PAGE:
Sometimes you just want to go for a new look, and we get it. Changing the look of your space can totally revitalize a space. Want to go from a knob to a pull? Or attach new handles in a different spot on your cabinets? To do this properly it’s important to cover up any evidence of the old hardware, then install cabinet hardware on existing cabinet doors to appear as if it was always meant to be that way. Read on to learn some tips on how to do this!
What you’ll need
- Wood putty
- Putty knife
- Damp cloth
- Hardware installation jig or template from kit
- Kitchen hardware
- Drill and drill bit
Once you have decided on if you will use pulls or knobs (or a mix of both), it’s time to decide where exactly to install them on doors and drawers. When it comes to installing cabinet door handles (either knobs or pulls), they almost universally get placed on the opposite side from the door hinges. Many folks prefer to place them anywhere between 1’’ and 4’’ from the top or bottom edge of the door, others like centering them in the face of the cabinet. Anywhere within this range will work as it is based on personal preference.
Again, functionality is a big part of where you place cabinet hardware, and this spacing from the edges of the door is the easiest for people to grab the handles to open and close the doors. You then have the option of placing your pull handles horizontally on the cabinet door, or vertically. It’s important to consider the layout of all the cabinets and drawers when you decide where to place your handles. If you have a lot of high cabinets, for instance, for functional reasons you may consider placing handles lower than if you had a number of low cabinets. Consider form and function to love what you install.
Fill and Camouflage Screw Holes
First, remove the existing hardware by loosening the screw on the back of the door while holding the old hardware in place. Find a shade of wood-filling putty that best matches your cabinet. To cover holes on wood grain, plan to buy three shades of putty—one that matches the lightest and darkest wood grains as well as one halfway between them. Mix a pinch of each of the three shades together until you have a hue that's as close as possible to your original cabinet.
Use your finger to apply a pinch of putty to the cabinet where the hole is located. Push the putty into the hole to fill it completely. Putties can expand or contract, forcing you to sand or refill the holes. If you can get putties that do not change in this way, you will have less to rework. If you have to choose between expanding and contracting putties, we prefer contracting as it is easier to fill a gap than to sand a bulge while preserving the finish of your cabinets. Some putties are water soluble and if you have one of these, instead of sanding you can use a damp cloth to smooth out the surface once it dries.
Mark Drill Holes
It’s easy to make your own hardware installation kits by installing a piece of hardware onto a piece of cardboard to match your cabinet spacing. There are also many commercially available options you can purchase. Whatever you choose, place a template from a hardware-installation kit against the edge of the cabinet, and make a pencil mark in the template's holes that correspond with your kitchen cabinet handles.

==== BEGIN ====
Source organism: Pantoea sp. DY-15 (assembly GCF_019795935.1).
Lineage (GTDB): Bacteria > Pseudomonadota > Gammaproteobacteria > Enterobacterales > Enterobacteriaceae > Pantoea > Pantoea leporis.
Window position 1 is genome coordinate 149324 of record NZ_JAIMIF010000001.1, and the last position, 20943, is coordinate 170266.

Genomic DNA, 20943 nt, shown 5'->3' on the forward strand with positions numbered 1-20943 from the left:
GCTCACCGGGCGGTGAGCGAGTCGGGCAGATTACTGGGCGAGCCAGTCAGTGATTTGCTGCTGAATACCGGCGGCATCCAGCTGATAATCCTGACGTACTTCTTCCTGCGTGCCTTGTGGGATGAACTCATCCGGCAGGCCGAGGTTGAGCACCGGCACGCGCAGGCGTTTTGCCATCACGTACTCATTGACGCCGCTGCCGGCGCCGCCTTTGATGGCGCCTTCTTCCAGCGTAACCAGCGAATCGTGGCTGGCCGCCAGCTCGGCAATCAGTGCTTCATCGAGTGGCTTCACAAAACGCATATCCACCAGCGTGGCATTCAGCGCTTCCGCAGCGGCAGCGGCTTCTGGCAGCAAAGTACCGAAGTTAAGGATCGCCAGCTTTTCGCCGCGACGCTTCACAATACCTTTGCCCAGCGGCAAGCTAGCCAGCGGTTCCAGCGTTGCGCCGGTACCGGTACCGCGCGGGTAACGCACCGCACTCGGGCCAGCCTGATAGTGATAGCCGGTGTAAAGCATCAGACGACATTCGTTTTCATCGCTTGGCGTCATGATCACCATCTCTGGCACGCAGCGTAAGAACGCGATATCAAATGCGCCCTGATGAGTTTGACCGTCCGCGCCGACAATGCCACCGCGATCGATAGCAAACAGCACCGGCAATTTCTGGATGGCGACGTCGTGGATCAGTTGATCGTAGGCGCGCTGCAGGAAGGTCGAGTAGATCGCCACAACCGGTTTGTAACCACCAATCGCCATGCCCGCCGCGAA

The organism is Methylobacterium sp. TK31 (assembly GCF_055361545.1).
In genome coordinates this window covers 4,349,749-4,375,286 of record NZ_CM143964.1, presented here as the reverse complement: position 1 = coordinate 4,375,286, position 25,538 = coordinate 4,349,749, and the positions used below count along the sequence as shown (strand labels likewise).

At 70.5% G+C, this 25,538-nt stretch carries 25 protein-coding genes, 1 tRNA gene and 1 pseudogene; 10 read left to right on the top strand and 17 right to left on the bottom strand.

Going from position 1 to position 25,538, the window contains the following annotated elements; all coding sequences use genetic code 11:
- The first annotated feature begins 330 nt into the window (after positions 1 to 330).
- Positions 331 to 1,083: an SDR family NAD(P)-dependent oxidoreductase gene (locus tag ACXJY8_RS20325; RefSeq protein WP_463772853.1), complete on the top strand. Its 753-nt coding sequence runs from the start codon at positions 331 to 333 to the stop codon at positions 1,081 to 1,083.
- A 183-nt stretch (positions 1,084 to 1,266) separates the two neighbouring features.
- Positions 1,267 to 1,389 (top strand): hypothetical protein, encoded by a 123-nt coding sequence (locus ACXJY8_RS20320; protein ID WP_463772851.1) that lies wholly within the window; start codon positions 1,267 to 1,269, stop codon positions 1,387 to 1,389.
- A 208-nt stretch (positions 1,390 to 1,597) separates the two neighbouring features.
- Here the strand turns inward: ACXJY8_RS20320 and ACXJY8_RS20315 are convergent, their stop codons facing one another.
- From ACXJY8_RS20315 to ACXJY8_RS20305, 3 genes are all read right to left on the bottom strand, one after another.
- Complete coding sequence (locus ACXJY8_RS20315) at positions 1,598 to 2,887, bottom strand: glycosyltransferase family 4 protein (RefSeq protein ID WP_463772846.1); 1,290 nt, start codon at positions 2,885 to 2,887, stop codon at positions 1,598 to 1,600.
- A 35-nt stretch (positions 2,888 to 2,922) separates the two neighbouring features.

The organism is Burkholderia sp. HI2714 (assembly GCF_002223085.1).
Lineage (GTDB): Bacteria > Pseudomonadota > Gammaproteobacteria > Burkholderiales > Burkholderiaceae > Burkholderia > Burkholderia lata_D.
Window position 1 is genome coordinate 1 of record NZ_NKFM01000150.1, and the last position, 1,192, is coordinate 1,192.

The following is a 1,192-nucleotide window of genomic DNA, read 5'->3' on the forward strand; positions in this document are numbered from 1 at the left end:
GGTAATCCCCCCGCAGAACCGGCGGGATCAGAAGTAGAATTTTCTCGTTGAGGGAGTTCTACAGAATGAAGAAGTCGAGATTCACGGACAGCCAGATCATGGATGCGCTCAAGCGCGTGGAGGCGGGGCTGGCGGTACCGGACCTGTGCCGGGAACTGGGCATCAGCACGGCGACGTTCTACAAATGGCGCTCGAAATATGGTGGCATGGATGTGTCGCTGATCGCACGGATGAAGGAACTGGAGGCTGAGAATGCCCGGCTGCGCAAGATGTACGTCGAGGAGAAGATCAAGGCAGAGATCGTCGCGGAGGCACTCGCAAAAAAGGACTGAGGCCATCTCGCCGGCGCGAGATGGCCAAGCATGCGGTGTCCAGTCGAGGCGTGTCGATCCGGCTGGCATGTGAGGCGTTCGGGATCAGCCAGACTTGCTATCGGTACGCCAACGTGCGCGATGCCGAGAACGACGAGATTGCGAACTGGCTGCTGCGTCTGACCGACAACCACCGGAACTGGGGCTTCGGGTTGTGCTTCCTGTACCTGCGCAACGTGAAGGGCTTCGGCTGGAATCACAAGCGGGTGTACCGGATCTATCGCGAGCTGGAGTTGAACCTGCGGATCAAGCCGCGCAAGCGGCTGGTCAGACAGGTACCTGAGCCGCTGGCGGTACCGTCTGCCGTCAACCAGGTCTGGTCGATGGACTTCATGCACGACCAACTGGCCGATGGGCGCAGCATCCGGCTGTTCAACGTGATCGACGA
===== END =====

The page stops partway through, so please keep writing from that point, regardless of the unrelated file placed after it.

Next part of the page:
Pro tip! Place a piece of painter’s tape under the area where you want to mark the drill holes so that you don’t have marks on your cabinets in case you make a mistake and need to move the marks before drilling!
Drill Pilot Holes
Attach a drill bit that corresponds with the size of your handle's screws. When determining the size drill bit to use for your pilot hole, select a bit that matches the inner diameter of the screw you'll use to attach the hardware. If your pilot hole is as wide as your screw is with the threads, the screw won't be secure.
Carefully drill into the pencil marks, making sure you don't slip and damage the cabinet. If you're using a homemade jig, line it up with the cabinet corner and drill through the template hole and the cabinet door. Be sure to use steady, even pressure. You want the drill holes to be straight into the wood as much as possible. You can limit the risk of a bad angle on your drill hole by drilling into the face of the cabinet, rather than trying to drill from the interior of the cabinet. Wood is more likely to chip on the exit hole of a drill, making this approach a better option as well.
Attach New Hardware
With your holes already pre-drilled in the cabinet doors, simply line up your new hardware with the pilot holes on the front of the doors and secure in place with screws from the back. Use a hand screwdriver to tighten the screws. DO NOT USE A POWER DRILL! Power drills can strip screws and over tighten hardware very easily. Repeat this process by hand for each piece until they are all attached. This is an important detail many overlook, leading to broken screws or marred cabinet faces. Once this is in place, you can sit back and enjoy your new kitchen cabinet hardware!